Feb 7, 2011

Barcelona of Gaudí

Antoni Plàcid Guillem Gaudí i Cornet (25 June 1852 – 10 June 1926) was a Spanish architect who worked during the Modernisme (Art Nouveau) period but became famous for his unique and highly individualistic designs regarded as beyond the scope of Modernisme. He is sometimes referred to, in English, by the Spanish translation of his name, Antonio Gaudí.

This postcard shows the Bell Tower top of Sagrada Famillia. The Basílica i Temple Expiatori de la Sagrada Família (English: Basilica and Expiatory Church of the Holy Family, Spanish: Basílica y Templo Expiatorio de la Sagrada Familia), commonly known as the Sagrada Família, is a large Roman Catholic church in Barcelona, designed by Antoni Gaudí. Although incomplete, the church is a UNESCO World Heritage Site, and in November 2010 was consecrated and proclaimed a minor basilica by Pope Benedict XVI. Though construction of Sagrada Familia had commenced in 1882, Gaudi took over in 1883, transforming the project with his architectural and engineering style - combining Gothic and curvilinear, Art Nouveau forms with ambitious structural columns and arches. Gaudi devoted his last years to the project and at the time of his death in 1926, less than a quarter of the project was complete. Sagrada Familia's construction progressed slowly as it relied on private donations and was interrupted by the Spanish Civil War - only to resume intermittent progress in the 1950s. Construction passed the mid-point in 2010 with some of the project's greatest challenges remaining and an anticipated completion date of 2026 - the centennial of Gaudí's death.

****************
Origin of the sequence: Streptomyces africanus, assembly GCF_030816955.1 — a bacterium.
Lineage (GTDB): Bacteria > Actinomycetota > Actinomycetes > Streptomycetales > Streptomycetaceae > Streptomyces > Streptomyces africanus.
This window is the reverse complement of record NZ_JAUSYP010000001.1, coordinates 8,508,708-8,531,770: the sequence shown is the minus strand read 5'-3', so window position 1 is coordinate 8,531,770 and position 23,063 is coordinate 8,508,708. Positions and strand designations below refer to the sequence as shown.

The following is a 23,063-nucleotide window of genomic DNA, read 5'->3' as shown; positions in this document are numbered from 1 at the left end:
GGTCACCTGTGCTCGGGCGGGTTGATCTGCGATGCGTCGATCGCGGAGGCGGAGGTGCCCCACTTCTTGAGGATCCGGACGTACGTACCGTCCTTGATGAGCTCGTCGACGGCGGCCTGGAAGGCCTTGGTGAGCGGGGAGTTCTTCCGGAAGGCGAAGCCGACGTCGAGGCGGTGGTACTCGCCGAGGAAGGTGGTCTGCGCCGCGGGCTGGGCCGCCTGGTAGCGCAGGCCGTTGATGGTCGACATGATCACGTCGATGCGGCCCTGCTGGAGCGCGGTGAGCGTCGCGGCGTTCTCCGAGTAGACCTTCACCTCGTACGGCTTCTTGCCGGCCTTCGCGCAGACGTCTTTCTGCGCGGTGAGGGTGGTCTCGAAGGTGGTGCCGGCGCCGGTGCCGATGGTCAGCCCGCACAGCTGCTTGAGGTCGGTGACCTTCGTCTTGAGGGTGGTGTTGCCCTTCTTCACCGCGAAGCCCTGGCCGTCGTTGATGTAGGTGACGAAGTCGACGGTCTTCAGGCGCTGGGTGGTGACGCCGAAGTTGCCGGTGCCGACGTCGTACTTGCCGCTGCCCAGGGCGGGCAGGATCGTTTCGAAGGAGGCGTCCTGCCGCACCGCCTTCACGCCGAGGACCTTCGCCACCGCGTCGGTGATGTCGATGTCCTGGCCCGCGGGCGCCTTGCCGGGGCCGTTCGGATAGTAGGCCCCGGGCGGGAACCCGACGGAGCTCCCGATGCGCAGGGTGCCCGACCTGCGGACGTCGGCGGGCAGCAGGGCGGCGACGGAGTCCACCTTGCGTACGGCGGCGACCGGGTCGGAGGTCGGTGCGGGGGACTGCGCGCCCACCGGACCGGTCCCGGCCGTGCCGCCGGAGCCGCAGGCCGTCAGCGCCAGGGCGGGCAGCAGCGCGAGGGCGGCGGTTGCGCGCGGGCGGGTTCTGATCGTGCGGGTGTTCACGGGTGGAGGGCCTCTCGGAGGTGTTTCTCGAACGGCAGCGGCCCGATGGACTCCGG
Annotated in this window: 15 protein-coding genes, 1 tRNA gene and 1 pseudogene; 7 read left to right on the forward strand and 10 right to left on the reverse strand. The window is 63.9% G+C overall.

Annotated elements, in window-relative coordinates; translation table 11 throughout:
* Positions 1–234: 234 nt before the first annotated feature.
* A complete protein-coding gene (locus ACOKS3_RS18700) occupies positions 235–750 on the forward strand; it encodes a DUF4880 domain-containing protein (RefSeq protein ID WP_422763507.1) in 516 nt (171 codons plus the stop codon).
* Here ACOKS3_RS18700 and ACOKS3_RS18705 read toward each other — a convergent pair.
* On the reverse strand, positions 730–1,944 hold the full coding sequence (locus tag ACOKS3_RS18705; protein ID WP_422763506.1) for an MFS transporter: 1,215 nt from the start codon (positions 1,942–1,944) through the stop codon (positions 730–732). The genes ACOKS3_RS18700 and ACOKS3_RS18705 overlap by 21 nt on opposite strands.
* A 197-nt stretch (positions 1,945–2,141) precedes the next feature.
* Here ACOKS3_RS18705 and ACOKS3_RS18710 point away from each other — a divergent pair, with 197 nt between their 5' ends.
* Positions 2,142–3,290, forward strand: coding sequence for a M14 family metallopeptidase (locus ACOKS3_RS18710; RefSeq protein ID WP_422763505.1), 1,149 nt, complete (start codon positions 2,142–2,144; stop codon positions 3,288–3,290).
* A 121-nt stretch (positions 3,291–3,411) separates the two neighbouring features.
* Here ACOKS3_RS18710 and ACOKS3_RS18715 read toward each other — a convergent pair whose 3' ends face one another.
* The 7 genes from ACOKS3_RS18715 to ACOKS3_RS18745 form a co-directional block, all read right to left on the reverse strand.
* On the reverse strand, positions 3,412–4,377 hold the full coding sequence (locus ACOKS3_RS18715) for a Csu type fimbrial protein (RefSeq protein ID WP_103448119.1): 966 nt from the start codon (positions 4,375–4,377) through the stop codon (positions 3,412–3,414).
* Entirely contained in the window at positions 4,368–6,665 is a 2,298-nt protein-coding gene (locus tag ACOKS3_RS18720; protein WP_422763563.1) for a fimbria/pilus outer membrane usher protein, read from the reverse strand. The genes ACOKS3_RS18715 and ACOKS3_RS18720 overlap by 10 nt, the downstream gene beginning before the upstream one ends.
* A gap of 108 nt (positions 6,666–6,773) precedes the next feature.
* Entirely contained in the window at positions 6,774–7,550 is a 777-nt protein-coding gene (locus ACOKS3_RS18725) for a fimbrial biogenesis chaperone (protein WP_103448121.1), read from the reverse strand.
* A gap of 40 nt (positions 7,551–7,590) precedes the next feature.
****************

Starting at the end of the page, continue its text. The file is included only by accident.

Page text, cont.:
Casa Batlló is a building restored by Antoni Gaudí and Josep Maria Jujol, built in the year 1877 and remodeled in the years 1904–1906; located at 43, Passeig de Gràcia, part of the Illa de la Discòrdia (the "Block of Discord") in the Eixample district of Barcelona. Gaudí's assistants Domènec Sugrañes i Gras , Josep Canaleta y Joan Rubió also contributed to the renovation project.
The local name for the building is Casa dels ossos (House of Bones), and indeed it does have a visceral, skeletal organic quality. It was originally designed for a middle-class family and situated in a prosperous district of Barcelona. The building looks very remarkable - like everything Gaudí designed, only identifiable as Modernisme or Art Nouveau in the broadest sense. The ground floor, in particular, is rather astonishing with tracery, irregular oval windows and flowing sculpted stone work.
It seems that the goal of the designer was to avoid straight lines completely. Much of the façade is decorated with a mosaic made of broken ceramic tiles (trencadís) that starts in shades of golden orange moving into greenish blues. The roof is arched and was likened to the back of a dragon or dinosaur. A common theory about the building is that the rounded feature to the left of centre, terminating at the top in a turret and cross, represents the lance of Saint George (patron saint of Catalonia, Gaudi's home), which has been plunged into the back of the dragon.
The third postcard shows Park Güell (Catalan: Parc Güell), which is a garden complex with architectural elements situated on the hill of el Carmel in the Gràcia district of Barcelona. It was designed by Antoni Gaudí and built in the years 1900 to 1914. It is part of the UNESCO World Heritage Site "Works of Antoni Gaudí".

The forth postacrd shows a detail of the Greek Theater located at Park Güell. Park Güell is skillfully designed and composed to bring the peace and calm that one would expect from a park. The buildings flanking the entrance, though very original and remarkable with fantastically shaped roofs with unusual pinnacles, fit in well with the use of the park as pleasure gardens and seem relatively inconspicuous in the landscape when one considers the flamboyance of other buildings designed by Gaudí. [wikipedia]

1 comment:

  1. Hello from Portugal. I like your blog about postcards. Visit mine and send me postcards. Paulo http://postcardsoftheworld.blogspot.com/